Sandra Wassilie of Seward has plenty of experience in the world of education.
Now, she wants to bring that service to the Kenai Peninsula Borough School District Board of Education.
The lifelong Alaskan is running for a one-year seat representing District 6-East Peninsula on the board.
Wassilie not only has her own education her original training is as a researcher in freshwater biology and the experience of putting two sons through the school system in Seward.
She also has worked in adult education, starting an adult basic education program with the in Anchorage years ago, and vocational education, where she worked in the learning resources department and in student administration at the Alaska Vocational Technical Education Center in Seward.
In addition, she has served on the school board in the past, when she was appointed for a nine-month term filling Mike Chenault's seat when he became a state representative.
This fall, Wassilie is looking to get back on the board to help improve the state of education on the peninsula.
"I think I can make a contribution from my experience," she said. "My desire is to see good education for kids. I think the health of our community is very dependent on having good schools."
Wassilie, like most board candidates, said money is likely to be one of the biggest issues facing the district in the coming years.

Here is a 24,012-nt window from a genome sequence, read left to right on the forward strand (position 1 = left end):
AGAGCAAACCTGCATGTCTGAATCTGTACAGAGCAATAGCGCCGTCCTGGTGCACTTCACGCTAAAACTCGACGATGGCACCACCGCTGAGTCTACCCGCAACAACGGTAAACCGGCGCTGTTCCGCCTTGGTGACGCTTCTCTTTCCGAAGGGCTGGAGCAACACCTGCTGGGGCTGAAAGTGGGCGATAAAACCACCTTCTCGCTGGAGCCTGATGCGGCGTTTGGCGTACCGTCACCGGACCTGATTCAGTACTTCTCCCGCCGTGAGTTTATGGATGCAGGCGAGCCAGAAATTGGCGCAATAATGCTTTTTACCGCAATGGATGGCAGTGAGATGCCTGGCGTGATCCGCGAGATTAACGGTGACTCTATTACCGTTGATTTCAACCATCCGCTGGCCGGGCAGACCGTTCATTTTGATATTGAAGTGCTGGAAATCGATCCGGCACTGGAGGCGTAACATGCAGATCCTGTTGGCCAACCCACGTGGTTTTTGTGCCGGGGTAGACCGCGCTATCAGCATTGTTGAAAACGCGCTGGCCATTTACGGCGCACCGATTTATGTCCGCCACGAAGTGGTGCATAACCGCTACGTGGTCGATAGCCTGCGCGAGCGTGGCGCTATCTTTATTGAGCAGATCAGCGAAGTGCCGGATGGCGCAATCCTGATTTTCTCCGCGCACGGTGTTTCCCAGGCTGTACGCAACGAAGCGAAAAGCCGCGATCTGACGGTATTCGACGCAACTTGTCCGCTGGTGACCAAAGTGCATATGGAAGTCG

"The No. 1 challenge is convincing the Legislature they ought to spend the money that is there on education at an adequate level," she said.
But, she said, there are other issues she wants to tackle as well.
"The other challenge is looking at kids that aren't in school: Are they in alternative programs or are they just not going to school at all? It's hard, but we need to look at that issue," she said.
Another challenge she foresees is finding a way, despite budget shortages, to provide a variety of programs for students.
"How we can provide alternatives to kids but keep them under the umbrella of the public school system," she said. "It's really important. Otherwise, we will get into a slow dismantling of the public school system."
Wassilie said she believes the district has the tools it needs to meet the challenges before it.
"I think our district has a wonderful reputation," she said.
"And I think even though we're getting cut to the bone on schools, we have good people on the peninsula who are willing to problem solve."
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